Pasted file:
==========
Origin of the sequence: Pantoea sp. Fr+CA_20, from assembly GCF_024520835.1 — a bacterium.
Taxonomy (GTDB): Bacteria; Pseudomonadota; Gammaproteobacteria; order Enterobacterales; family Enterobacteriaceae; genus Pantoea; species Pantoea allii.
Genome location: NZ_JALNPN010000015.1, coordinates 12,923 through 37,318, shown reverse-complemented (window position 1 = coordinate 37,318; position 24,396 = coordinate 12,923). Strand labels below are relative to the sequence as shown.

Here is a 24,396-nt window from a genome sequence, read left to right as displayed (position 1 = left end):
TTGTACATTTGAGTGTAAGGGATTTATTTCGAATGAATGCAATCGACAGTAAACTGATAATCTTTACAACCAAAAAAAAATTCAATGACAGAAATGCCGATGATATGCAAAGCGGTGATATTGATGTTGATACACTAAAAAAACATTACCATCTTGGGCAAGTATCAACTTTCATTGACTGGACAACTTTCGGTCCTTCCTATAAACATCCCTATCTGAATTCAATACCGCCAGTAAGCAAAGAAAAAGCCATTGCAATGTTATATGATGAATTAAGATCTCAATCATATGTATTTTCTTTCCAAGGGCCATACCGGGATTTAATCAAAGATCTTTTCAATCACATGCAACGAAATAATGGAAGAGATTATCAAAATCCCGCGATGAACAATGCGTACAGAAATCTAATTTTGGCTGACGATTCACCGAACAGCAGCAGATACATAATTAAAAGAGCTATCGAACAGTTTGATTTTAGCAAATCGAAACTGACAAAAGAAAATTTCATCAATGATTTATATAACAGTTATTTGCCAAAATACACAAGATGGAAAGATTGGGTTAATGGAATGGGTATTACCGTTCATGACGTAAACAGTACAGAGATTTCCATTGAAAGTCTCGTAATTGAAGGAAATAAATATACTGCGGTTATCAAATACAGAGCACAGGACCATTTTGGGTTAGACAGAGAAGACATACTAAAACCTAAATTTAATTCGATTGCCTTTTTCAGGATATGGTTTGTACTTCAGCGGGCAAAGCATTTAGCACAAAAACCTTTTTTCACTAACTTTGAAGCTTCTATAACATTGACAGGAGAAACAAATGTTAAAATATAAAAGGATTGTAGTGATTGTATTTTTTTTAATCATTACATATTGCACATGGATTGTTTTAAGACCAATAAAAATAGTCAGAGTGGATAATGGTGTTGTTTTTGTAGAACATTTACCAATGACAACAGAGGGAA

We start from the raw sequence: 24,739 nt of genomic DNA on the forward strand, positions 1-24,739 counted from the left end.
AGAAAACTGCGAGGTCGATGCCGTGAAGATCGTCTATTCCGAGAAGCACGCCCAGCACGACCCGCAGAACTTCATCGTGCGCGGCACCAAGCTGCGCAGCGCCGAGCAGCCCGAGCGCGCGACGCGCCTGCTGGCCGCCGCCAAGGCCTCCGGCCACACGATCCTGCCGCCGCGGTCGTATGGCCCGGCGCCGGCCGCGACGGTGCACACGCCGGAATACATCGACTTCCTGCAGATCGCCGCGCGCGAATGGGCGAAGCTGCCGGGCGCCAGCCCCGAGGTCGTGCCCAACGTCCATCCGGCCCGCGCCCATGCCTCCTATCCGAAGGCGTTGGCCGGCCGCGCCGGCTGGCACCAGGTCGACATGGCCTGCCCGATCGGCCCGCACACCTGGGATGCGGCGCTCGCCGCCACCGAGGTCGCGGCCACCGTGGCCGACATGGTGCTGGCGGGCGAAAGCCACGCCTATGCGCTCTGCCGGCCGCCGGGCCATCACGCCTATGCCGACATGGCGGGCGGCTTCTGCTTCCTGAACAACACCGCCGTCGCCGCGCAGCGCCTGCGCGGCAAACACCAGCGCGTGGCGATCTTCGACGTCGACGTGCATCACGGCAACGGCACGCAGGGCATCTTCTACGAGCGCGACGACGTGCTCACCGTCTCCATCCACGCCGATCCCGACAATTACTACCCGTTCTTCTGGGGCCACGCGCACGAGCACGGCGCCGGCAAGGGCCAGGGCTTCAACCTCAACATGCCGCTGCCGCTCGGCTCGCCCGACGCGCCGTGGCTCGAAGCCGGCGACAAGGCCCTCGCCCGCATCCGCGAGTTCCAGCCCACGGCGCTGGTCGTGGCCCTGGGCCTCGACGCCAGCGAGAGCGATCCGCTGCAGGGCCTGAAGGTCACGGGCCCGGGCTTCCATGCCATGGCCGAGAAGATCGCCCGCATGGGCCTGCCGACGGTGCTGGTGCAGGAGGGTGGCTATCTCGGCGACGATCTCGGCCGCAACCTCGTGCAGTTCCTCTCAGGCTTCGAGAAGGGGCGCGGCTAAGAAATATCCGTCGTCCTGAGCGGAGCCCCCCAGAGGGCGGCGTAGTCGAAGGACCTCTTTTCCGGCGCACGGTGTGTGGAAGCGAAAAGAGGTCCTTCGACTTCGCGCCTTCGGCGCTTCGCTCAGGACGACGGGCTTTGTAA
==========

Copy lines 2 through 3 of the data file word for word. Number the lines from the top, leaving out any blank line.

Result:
Taxonomy (GTDB): Bacteria; Pseudomonadota; Gammaproteobacteria; order Enterobacterales; family Enterobacteriaceae; genus Pantoea; species Pantoea allii.
Genome location: NZ_JALNPN010000015.1, coordinates 12,923 through 37,318, shown reverse-complemented (window position 1 = coordinate 37,318; position 24,396 = coordinate 12,923). Strand labels below are relative to the sequence as shown.